Collaborative research between Eavor and Sinton Lab reveals how phase change slurries can optimize closed-loop technology

Published in the Renewable Energy journal, Eavor’s Matt Toews, Michael Holmes, and Vlad Zatonski’s collaborative research with Sinton Lab has unearthed new knowledge about phase change slurries (PCS), proving the fluid’s vitality to enhance closed-loop systems.

The publication was showcased in a LinkedIn post by Vikram Soni, where the article titled “Performance Analysis of Phase Change Slurries for Closed-Loop Geothermal System” introduced results of the joint research, which could provide opportunity to utilize this new knowledge in a way that benefits future Geoenergy systems.

The study aimed to assess and de-risk the application of PCSs in a closed-loop system, which could ultimately make energy extraction more efficient. The behaviors of PCSs are tested under extreme geological conditions several kilometres underground to test the fluid’s durability under different temperatures and states of matter. In doing so, it could be determined that the PCSs had the stability needed to optimally extract heat without compromising the operation of the closed-loop system or breaking down over time.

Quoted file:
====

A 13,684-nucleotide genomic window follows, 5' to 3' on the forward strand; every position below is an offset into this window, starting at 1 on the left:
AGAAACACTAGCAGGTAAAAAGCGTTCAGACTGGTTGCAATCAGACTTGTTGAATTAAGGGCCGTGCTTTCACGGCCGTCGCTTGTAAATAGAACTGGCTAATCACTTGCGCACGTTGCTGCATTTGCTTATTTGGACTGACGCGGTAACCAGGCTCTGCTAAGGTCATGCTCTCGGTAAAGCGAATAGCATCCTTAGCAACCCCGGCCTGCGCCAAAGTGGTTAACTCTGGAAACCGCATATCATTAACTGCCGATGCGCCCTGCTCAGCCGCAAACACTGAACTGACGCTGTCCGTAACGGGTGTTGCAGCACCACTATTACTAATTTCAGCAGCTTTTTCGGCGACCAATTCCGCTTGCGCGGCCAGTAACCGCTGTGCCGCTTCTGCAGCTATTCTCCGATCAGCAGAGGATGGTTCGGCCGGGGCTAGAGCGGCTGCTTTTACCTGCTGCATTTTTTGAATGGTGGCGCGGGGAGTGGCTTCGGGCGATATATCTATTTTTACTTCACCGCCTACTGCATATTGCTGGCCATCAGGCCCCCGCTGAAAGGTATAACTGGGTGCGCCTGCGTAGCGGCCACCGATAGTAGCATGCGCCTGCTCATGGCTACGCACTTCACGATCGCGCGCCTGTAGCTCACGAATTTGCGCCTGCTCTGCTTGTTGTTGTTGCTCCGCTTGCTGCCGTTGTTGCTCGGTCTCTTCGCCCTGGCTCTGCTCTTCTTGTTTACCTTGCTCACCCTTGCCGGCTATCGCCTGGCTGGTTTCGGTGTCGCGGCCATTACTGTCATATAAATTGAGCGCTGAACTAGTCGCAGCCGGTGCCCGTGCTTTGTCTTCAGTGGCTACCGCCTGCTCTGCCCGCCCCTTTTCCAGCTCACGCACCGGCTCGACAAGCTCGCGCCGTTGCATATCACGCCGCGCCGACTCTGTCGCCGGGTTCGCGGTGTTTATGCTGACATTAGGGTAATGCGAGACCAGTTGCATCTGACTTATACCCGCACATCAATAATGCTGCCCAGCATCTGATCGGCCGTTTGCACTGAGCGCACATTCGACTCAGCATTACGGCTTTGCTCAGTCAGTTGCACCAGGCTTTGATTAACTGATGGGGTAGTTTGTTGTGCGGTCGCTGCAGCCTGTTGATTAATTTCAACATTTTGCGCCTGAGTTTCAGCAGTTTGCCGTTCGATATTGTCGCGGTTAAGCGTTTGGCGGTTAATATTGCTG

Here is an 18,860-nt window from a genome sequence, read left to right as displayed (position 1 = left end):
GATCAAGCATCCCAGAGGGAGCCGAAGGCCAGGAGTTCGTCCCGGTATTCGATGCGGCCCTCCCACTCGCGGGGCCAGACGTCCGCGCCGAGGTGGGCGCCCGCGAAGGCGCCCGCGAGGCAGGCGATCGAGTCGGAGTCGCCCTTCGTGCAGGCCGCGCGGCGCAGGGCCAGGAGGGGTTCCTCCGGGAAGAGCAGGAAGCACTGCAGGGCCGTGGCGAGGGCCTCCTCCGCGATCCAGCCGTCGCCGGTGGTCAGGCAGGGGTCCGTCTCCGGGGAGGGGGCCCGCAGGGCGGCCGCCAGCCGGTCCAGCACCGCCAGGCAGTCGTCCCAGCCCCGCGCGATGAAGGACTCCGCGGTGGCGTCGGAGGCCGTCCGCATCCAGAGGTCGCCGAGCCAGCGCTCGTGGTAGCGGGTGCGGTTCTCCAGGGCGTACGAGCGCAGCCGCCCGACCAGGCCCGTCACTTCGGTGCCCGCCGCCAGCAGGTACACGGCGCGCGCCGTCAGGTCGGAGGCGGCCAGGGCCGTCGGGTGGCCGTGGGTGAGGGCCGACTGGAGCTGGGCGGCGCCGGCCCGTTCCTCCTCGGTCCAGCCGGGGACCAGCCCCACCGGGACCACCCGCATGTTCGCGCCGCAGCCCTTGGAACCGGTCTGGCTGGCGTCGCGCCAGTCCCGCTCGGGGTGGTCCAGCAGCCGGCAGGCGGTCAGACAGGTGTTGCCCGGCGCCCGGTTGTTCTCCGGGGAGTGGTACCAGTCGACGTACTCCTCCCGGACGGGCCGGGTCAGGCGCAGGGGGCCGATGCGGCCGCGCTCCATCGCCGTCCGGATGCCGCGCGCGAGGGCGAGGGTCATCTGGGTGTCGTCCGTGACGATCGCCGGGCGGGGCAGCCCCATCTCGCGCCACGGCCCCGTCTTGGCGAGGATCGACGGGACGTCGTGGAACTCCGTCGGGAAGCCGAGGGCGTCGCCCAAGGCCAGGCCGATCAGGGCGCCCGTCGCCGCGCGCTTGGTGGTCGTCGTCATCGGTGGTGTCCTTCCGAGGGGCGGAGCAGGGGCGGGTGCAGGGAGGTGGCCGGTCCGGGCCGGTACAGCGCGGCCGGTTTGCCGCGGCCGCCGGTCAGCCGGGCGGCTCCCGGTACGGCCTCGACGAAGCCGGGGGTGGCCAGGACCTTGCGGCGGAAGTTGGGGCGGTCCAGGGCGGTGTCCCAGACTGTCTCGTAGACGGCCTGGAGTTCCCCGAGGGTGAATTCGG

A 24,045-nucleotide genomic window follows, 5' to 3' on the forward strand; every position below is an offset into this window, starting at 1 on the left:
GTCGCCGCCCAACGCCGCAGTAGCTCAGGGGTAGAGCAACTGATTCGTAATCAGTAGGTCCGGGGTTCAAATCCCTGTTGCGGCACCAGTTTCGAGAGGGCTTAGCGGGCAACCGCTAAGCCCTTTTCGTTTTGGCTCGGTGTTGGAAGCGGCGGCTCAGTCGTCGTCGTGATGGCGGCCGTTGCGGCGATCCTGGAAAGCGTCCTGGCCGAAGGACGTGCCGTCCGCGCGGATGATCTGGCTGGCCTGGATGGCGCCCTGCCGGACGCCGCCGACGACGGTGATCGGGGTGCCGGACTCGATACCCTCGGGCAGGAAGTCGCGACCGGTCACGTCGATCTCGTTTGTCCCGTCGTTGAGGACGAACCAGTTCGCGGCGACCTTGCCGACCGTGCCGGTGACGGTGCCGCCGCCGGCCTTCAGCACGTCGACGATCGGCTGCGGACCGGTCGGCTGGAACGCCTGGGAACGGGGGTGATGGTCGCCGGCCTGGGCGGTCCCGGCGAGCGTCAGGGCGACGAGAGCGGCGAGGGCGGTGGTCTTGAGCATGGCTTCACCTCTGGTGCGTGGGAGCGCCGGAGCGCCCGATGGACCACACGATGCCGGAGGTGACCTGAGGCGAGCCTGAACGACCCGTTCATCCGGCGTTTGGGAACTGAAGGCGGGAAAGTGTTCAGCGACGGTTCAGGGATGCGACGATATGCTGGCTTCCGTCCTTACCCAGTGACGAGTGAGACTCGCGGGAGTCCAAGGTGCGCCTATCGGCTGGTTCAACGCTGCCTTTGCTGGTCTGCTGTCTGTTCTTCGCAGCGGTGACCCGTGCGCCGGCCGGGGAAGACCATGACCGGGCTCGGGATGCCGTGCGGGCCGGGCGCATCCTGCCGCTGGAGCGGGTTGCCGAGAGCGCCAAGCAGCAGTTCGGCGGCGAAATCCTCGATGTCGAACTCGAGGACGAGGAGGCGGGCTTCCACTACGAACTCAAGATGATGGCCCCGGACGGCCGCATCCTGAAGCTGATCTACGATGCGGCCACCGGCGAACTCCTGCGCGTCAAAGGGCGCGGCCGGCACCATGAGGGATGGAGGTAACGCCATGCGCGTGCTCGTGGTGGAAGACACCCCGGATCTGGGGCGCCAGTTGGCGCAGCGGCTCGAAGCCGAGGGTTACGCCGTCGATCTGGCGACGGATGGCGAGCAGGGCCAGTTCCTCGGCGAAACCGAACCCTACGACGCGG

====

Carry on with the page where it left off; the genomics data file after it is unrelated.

Essentially, the phase change of PCS has the potential to improve not only the transfer of heat from the subsurface, but also the thermosiphon force needed to cycle the working fluid.

The abstract explained that in order to improve subsurface heat transfer rates: “further advancement in geo-fluids is needed that can outperform conventional pumping fluids such as water, supercritical CO2, or brine. The thermal capacity of conventional working fluids is limited to their sensible heat capacity.”

According to the conclusion of the article, the research showed promising results: “PCS fluids are de-risked as geo-fluids employing experimental (thermal, physical, chemical, and rheological) and numerical (optimizing operational controls for maximum output) analysis. Two PCM-based slurries possess a small mean particle size, negligible phase segregation, chemical stability, and low viscosity with shear thinning behavior. Both PCSs have favorable thermodynamic behaviour considering their high latent content, low supercooling, and narrow mushy zone.”

This collaboration unveils the potential of PCS fluids to optimize subsurface heat transfer and fluid circulation. Furthermore, it could advance Geoenergy systems and have potential to pave the way for innovative approaches to sustainable energy extraction.

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